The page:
The boom of oak hitting stone captured Eileann’s attention. Dread of her future fled. The Dance of the Summer Wraiths had begun! Twoscore Samhraidhean, portrayed by veteran warriors wearing black armor and animal skulls smeared with fresh blood, and wielding blood-dipped cudgels, poured into the hall through the double doors. They leaped and lunged, sidled and spun amidst the audience, whining for Samhainn cakes. Those feasters who obliged their entreaties they left in peace . . . for a while.

When the pleas shifted to screeching demands, the feasters retaliated by throwing the cakes. Much beer-soaked laughter ensued to see apple mush spattered across a gruesome face, or a cake stuck to an antler only to be plucked off and eaten by the “wounded” Samhradh.

The low, loud notes of aurochs horns announced the arrival of Lord Annàm, the Adversary. The accursed brother of the blessed Lord Annaomh was portrayed as a hideous specter wearing an ox head with bloody teeth and eye sockets. The identity of the warrior dancing the part of Lord Annàm was a secret kept only by the High Priest lest evil befall the chosen warrior. For it was the eternal role of the Adversary to incite his Samhraidhean to inflict ever greater cruelty upon mortal kind.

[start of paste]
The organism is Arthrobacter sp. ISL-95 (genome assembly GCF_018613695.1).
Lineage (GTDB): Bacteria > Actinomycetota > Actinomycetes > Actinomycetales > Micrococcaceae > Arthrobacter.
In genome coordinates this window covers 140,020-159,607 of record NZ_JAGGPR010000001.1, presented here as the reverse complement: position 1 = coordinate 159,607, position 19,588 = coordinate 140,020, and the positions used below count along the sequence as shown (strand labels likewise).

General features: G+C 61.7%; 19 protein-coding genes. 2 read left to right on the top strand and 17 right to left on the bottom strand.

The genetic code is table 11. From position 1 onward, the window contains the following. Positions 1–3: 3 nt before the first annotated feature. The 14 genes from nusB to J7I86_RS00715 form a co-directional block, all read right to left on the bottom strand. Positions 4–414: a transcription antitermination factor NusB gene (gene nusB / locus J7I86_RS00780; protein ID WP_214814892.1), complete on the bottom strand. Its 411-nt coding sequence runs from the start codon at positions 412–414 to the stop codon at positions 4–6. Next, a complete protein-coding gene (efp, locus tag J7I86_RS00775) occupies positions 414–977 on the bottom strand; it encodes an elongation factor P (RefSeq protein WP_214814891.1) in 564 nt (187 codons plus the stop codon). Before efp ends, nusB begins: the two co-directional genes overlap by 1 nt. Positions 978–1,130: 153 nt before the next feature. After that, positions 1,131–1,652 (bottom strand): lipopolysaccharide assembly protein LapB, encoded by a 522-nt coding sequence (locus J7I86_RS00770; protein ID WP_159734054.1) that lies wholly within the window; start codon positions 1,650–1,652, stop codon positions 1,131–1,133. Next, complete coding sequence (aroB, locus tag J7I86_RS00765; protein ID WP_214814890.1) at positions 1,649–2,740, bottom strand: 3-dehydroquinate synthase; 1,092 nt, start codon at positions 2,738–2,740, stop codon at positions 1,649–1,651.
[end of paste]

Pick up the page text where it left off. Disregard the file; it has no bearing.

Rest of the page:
Lord Annàm stalked toward the dais, swinging two bloody cudgels, which he knocked together in time to the music, creating a fearsome clatter. At each beat, the Samhraidhean lunged and jumped and swiped at their victims, growling and howling to raise the dead. With a roar, Lord Annàm leaped toward Eileann, making her squeal. She pelted him with cake after cake, but he kept roaring and surging toward her and her parents, his cudgels’ rhythm beating ever faster, like the rhythm of Eileann’s heart.

“Who shall save us?” became the constant chorus of the oppressed.

“None shall save you from Lord Annàm and his Samhraidhean!” answered the Summer Wraiths, time and again, with malicious glee.